// change to what you want by setting ttl_val
        int ttl_val = 64;
        if (setsockopt(ping_sockfd, SOL_IP, IP_TTL, &ttl_val, sizeof(ttl_val)) != 0)
        {
            if (bOutput)
                std::cout << "[" << getTimeExcelLocal() << "] " << "Setting socket options to TTL failed!" << std::endl;
        }
        else
        {
            // setting timeout of recv setting
            struct timeval tv_out;
            tv_out.tv_sec = RECV_TIMEOUT;
            tv_out.tv_usec = 0;
            setsockopt(ping_sockfd, SOL_SOCKET, SO_RCVTIMEO, &tv_out, sizeof(tv_out));

            int msg_count = 0;
            int flag = 1;
            int msg_received_count = 0;
            // send icmp packet in a loop
            for (auto pingloop = 4; pingloop > 0; pingloop--)
            {
                // flag is whether packet was sent or not
                flag = 1;

                //filling packet
                struct ping_pkt pckt;
                bzero(&pckt, sizeof(pckt));
                for (auto i = 0; i < sizeof(pckt.msg) - 1; i++)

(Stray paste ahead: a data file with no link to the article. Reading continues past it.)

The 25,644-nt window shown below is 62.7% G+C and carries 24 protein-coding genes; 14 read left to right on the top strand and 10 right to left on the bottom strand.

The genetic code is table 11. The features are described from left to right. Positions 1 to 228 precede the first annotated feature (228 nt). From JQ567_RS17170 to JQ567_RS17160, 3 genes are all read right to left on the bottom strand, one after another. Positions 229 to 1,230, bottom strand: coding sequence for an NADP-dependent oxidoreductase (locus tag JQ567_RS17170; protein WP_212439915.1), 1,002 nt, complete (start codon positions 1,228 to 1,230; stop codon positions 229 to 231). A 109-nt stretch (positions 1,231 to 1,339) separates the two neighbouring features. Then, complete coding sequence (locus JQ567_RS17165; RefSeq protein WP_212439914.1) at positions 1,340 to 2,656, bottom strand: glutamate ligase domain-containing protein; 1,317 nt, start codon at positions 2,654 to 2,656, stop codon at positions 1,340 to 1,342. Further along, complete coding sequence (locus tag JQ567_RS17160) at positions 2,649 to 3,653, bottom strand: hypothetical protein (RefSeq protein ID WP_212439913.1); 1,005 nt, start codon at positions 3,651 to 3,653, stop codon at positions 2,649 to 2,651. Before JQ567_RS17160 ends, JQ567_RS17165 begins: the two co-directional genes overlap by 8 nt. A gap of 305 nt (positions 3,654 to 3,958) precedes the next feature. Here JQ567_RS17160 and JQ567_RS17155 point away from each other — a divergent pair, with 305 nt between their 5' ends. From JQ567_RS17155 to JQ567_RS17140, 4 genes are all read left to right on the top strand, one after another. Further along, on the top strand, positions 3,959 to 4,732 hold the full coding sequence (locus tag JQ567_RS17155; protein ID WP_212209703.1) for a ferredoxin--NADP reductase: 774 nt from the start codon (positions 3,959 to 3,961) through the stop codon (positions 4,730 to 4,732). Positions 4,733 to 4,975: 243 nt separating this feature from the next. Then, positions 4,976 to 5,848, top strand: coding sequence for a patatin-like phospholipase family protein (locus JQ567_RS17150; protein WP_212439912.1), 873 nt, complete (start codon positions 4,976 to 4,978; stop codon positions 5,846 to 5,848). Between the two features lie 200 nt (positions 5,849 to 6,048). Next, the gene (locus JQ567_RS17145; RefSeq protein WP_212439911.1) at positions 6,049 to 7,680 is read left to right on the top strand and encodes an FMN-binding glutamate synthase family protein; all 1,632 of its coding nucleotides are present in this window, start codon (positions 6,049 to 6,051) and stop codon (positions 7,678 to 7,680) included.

pckt.msg[i] = i + '0';
                pckt.msg[sizeof(pckt.msg) - 1] = 0;
                pckt.hdr.type = ICMP_ECHO;
                pckt.hdr.un.echo.id = getpid();
                pckt.hdr.un.echo.sequence = msg_count++;
                pckt.hdr.checksum = checksum(&pckt, sizeof(pckt));

                usleep(PING_SLEEP_RATE);

                struct timespec time_start;
                clock_gettime(CLOCK_MONOTONIC, &time_start);

                struct sockaddr_in ping_addr;
                ping_addr.sin_family = AF_INET;
                ping_addr.sin_port = htons(0);
                inet_pton(AF_INET, ping_ip.c_str(), &ping_addr.sin_addr.s_addr);

                if (sendto(ping_sockfd, &pckt, sizeof(pckt), 0, (struct sockaddr*)&ping_addr, sizeof(ping_addr)) <= 0)
                {
                    if (bOutput)
                        std::cout << "[" << getTimeExcelLocal() << "] " << "Packet Sending Failed!" << std::endl;
                    flag = 0;
                }
                //receive packet
                struct sockaddr_in r_addr;
                auto addr_len = sizeof(r_addr);
                if (recvfrom(ping_sockfd, &pckt, sizeof(pckt), 0, (struct sockaddr*)&r_addr, (socklen_t*)&addr_len) <= 0 && msg_count > 1)
                {
                    if (bOutput)
                        std::cout << "[" << getTimeExcelLocal() << "] " << "Packet receive failed!" << std::endl;
                }
                else
                {
                    struct timespec time_end;